In my family, food is synonymous with tradition. Despite having not lived near family in over a decade, I know I am never more than a recipe away. When anyone dear to me is under the weather, matzah ball soup is always the answer. As I bow over the hot broth, adding carrots and celery as tradition dictates, I reminisce about every holiday meal that began with the same soup and know that the warmth and love I feel are passed on to the one I will feed.
This mandel bread recipe, handed down from my Great-Grandma Hannah, evokes similar feelings. It recalls the story I have heard dozens of times: me, as a toddler, rapping on her door when I’d visit, calling “Nana Hannah, Hannah Nana!” until she greeted me at the door. I think of my mother, who will predictably make her grandma’s recipe for every single holiday and family occasion. I know, miles and years apart from these women, that we are all connected when I prepare this family staple.
In sharing this recipe, I share a piece of myself and those who came before me. It might be a slight departure from my typical baking practices, but I can’t deny tradition.
For those unfamiliar with mandel bread, I often describe it as a softer version of biscotti. The simple dough, studded with walnuts, is rolled out and filled with jam, then folded and twice-baked to produce a cookie with a crunchy exterior and sweet, soft center.
Mandel bread, with the lovely stripe of sweet jam running through its center, looks laborious and complex. However, its appearances are deceiving and it is actually quite simple to prepare, leaving you feeling accomplished and looking like an expert baker.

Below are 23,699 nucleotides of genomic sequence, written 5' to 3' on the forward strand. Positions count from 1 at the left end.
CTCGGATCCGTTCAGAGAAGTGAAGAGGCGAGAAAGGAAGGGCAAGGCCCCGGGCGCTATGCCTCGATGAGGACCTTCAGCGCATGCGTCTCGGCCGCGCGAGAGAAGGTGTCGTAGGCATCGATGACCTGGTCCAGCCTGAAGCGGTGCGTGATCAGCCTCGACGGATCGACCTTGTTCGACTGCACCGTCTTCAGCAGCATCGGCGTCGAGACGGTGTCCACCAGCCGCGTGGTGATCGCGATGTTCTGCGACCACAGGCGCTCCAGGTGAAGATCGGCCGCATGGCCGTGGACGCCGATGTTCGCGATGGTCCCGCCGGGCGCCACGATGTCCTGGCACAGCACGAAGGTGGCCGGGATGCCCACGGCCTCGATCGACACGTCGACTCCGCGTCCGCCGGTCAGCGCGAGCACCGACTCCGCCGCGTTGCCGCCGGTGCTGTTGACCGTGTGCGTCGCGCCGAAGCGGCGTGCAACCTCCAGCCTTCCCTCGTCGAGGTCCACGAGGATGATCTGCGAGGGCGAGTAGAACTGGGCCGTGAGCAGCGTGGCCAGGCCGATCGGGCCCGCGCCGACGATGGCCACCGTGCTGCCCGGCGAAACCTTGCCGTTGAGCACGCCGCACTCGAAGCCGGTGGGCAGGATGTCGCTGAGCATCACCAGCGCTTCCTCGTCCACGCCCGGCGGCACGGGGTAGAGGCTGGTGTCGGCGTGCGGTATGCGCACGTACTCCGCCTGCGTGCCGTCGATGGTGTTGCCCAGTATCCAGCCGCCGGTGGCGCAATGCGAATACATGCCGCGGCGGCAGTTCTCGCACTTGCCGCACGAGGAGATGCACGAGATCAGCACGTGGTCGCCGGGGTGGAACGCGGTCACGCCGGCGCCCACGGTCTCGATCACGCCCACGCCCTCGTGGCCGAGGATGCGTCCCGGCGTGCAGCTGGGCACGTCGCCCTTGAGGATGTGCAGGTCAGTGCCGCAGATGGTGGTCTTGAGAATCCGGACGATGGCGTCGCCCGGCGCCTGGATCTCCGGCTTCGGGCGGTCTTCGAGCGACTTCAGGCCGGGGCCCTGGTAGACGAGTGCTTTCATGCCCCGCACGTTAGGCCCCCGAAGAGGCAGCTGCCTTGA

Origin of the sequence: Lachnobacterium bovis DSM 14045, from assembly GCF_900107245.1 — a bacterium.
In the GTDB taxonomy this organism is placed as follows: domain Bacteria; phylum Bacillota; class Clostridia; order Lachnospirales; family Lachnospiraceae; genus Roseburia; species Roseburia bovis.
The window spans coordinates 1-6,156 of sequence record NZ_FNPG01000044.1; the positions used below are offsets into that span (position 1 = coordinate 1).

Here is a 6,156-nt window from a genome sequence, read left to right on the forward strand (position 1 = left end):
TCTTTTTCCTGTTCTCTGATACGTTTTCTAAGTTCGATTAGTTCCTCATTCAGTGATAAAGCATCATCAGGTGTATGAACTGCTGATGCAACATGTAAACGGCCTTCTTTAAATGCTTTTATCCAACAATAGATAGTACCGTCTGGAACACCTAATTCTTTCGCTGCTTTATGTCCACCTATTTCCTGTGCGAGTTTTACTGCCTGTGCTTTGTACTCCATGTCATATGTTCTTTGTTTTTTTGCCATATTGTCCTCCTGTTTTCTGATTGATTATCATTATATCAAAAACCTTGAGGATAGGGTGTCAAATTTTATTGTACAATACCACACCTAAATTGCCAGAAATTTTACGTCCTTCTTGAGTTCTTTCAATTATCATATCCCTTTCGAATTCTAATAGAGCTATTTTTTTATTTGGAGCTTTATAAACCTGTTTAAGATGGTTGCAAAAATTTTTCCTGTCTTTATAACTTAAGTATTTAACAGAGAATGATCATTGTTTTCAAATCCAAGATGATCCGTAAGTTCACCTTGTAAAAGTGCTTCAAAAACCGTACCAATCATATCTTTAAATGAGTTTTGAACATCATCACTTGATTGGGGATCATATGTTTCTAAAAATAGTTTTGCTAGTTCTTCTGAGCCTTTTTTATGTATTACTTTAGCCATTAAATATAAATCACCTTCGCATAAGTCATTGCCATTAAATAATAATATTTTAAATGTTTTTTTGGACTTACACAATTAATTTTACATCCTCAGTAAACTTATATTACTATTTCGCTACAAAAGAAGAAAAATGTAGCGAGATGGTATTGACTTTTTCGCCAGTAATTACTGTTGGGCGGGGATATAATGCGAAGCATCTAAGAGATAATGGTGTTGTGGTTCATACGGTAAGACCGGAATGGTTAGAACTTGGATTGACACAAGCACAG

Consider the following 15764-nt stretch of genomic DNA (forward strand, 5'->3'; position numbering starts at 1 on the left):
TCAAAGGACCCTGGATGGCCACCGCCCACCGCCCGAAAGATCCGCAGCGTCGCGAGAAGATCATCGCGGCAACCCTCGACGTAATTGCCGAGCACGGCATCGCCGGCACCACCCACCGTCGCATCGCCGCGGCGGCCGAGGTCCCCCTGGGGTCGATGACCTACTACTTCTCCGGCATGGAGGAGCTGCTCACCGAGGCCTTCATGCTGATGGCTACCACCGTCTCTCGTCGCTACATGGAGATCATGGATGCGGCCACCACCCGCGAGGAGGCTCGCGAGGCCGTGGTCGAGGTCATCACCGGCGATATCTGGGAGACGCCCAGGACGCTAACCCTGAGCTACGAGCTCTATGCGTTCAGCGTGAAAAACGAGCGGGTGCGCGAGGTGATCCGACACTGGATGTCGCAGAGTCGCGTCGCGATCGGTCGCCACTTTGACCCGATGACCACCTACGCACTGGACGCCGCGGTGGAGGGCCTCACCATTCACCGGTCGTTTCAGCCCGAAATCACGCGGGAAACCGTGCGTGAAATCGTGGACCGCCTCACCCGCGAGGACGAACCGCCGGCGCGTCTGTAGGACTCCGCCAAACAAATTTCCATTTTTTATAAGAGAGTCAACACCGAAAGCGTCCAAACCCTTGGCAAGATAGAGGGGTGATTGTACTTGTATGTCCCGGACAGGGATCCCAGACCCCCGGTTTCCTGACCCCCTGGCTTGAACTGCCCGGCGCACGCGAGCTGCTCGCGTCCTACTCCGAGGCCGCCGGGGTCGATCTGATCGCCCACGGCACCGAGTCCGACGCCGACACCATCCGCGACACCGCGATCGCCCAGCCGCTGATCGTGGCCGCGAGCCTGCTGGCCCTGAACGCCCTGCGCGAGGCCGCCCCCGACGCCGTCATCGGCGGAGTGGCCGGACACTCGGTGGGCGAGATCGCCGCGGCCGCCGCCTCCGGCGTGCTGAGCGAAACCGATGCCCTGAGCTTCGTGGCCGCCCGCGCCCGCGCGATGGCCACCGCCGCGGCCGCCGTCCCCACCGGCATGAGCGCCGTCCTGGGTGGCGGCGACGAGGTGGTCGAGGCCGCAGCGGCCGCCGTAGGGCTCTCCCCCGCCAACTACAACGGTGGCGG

Once the dough is mixed, start by dividing it into 3 or 4 balls. One at a time, roll out each ball into a rectangle approximately 6 inches by 10 inches. A trick that I learned from years of helping my mom with this task is to roll it out on a piece of parchment or waxed paper to ease the steps that follow. Spoon one to two teaspoons of jelly down the center of the rectangle. Then, lifting the waxed paper, gently fold one side of the dough over the center.
Peel back the paper, then repeat with the other side of the dough to form a large slab, carefully pinching the edges so the jam doesn’t leak in the oven.
After baking for 30 minutes, the now lightly browned slab is sliced into approximately ¾-inch thick fingers that are flipped sideways to reveal the sweet filling.
The cookie sheet is returned to the oven and the cookies are broiled on each side to become brown and crispy. They will brown quickly, so keep a close watch on the oven.
My tradition is to eat the crunchier end pieces first because, by my calculations, they don’t count as whole servings so I can eat as many as I want.
Family recipes like this one keep me connected to my relatives across the country and help me feel at home, wherever I am.